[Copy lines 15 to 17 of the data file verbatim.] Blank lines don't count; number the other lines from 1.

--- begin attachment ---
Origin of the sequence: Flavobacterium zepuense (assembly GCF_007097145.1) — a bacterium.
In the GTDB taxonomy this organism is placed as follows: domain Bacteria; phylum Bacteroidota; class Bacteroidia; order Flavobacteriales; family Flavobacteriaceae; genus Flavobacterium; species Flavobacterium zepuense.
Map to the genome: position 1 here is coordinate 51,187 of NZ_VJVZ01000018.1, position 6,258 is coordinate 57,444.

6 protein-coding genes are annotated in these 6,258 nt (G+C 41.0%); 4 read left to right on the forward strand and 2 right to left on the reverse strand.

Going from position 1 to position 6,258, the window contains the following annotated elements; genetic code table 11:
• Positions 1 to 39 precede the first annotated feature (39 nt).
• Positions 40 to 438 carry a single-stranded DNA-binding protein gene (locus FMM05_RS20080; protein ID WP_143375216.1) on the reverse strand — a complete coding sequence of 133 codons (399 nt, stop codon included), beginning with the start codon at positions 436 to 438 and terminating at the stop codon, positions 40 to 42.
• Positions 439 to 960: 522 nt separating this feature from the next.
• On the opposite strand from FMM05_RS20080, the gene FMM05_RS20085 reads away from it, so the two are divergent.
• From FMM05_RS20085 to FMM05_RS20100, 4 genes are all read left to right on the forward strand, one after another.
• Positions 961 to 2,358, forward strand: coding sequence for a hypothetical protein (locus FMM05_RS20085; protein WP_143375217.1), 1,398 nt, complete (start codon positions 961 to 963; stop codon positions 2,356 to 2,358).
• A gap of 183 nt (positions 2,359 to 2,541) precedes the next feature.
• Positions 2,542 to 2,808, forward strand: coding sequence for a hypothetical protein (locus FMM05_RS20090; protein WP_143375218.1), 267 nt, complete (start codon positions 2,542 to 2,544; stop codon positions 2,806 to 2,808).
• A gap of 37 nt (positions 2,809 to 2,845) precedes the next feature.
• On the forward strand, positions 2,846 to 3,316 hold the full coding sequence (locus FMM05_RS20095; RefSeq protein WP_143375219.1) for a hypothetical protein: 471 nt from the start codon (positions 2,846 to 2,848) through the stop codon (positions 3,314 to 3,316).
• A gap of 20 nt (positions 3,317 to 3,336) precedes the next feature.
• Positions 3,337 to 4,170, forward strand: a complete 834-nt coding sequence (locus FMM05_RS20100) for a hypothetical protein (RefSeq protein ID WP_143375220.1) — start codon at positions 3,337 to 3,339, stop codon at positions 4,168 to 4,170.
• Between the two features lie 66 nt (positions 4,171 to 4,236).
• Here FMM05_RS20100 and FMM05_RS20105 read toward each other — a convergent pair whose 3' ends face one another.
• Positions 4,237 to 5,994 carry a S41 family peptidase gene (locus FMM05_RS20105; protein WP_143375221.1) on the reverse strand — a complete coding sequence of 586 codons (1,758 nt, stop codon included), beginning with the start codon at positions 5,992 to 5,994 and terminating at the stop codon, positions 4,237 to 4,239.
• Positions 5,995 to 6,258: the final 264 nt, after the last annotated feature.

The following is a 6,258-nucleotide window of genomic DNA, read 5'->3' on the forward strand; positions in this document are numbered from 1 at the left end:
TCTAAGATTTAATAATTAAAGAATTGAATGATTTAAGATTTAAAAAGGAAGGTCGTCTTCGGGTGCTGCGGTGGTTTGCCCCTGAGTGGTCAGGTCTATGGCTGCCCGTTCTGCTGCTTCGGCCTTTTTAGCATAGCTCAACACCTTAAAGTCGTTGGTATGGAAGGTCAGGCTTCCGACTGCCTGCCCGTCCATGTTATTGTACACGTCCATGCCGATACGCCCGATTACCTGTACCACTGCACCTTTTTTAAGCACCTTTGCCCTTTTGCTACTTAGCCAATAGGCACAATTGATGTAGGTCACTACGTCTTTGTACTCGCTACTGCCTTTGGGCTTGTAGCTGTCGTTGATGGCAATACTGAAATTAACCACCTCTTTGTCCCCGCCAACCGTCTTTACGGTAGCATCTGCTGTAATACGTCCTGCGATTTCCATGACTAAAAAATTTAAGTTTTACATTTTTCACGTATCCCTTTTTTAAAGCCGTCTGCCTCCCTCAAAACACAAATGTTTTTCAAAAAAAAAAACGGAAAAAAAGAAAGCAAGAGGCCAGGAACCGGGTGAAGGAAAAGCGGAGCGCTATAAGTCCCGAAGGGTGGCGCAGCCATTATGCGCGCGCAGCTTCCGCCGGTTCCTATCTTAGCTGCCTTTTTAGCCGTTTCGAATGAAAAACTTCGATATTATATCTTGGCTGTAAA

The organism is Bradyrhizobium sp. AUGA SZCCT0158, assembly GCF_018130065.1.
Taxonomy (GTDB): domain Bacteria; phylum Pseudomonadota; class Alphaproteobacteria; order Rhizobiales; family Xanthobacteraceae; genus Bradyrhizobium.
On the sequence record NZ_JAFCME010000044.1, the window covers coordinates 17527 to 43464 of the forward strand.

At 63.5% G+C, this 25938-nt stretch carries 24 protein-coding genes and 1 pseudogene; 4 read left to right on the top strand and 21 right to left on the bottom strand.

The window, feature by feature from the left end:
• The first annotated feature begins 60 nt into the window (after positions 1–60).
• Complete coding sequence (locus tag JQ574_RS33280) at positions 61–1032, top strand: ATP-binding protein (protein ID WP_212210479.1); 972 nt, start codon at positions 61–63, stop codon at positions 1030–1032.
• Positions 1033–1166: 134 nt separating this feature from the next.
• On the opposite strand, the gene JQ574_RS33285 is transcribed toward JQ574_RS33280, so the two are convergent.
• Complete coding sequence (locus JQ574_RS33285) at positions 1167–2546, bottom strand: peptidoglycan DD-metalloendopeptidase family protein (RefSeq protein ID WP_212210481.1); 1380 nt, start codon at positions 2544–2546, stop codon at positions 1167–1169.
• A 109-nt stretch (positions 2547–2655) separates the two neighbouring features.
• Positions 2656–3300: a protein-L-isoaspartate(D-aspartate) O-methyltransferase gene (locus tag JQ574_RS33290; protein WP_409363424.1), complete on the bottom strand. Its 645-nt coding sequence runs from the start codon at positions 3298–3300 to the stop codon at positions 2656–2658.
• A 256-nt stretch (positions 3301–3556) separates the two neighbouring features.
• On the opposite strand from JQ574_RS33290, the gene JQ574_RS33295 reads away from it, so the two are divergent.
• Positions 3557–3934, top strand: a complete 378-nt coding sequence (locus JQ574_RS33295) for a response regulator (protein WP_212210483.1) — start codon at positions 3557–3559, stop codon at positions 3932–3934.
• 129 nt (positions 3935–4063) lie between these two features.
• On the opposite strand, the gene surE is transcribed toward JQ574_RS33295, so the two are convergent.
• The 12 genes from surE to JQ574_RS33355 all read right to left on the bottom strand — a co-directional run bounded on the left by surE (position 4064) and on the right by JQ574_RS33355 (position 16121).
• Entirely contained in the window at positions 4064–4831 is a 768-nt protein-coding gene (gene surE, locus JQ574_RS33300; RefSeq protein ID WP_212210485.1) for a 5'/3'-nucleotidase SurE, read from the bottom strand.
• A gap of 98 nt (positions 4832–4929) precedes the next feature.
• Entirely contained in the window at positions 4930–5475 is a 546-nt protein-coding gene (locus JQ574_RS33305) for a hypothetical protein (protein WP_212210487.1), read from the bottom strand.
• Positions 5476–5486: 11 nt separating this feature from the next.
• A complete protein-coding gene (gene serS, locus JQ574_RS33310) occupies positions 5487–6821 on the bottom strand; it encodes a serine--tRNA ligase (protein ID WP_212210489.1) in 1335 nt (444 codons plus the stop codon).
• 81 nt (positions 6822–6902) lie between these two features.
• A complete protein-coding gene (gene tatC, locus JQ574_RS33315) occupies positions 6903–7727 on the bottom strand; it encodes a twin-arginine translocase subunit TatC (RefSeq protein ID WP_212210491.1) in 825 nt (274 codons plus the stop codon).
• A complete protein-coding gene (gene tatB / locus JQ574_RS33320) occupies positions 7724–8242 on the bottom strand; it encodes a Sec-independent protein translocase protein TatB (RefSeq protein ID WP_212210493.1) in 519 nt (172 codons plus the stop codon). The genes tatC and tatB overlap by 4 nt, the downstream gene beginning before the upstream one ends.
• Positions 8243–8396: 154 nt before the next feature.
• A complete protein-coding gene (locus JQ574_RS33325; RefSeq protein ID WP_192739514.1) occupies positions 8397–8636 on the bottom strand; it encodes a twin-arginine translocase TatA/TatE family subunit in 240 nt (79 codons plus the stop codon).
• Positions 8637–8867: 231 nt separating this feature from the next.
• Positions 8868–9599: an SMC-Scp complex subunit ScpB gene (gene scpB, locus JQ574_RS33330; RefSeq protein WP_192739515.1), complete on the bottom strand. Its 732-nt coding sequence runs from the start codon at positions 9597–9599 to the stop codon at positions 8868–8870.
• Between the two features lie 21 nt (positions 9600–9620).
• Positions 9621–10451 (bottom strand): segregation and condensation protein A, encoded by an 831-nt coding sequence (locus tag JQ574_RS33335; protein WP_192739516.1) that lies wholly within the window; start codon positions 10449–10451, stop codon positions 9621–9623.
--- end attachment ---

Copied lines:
• On the forward strand, positions 2,846 to 3,316 hold the full coding sequence (locus FMM05_RS20095; RefSeq protein WP_143375219.1) for a hypothetical protein: 471 nt from the start codon (positions 2,846 to 2,848) through the stop codon (positions 3,314 to 3,316).
• A gap of 20 nt (positions 3,317 to 3,336) precedes the next feature.
• Positions 3,337 to 4,170, forward strand: a complete 834-nt coding sequence (locus FMM05_RS20100) for a hypothetical protein (RefSeq protein ID WP_143375220.1) — start codon at positions 3,337 to 3,339, stop codon at positions 4,168 to 4,170.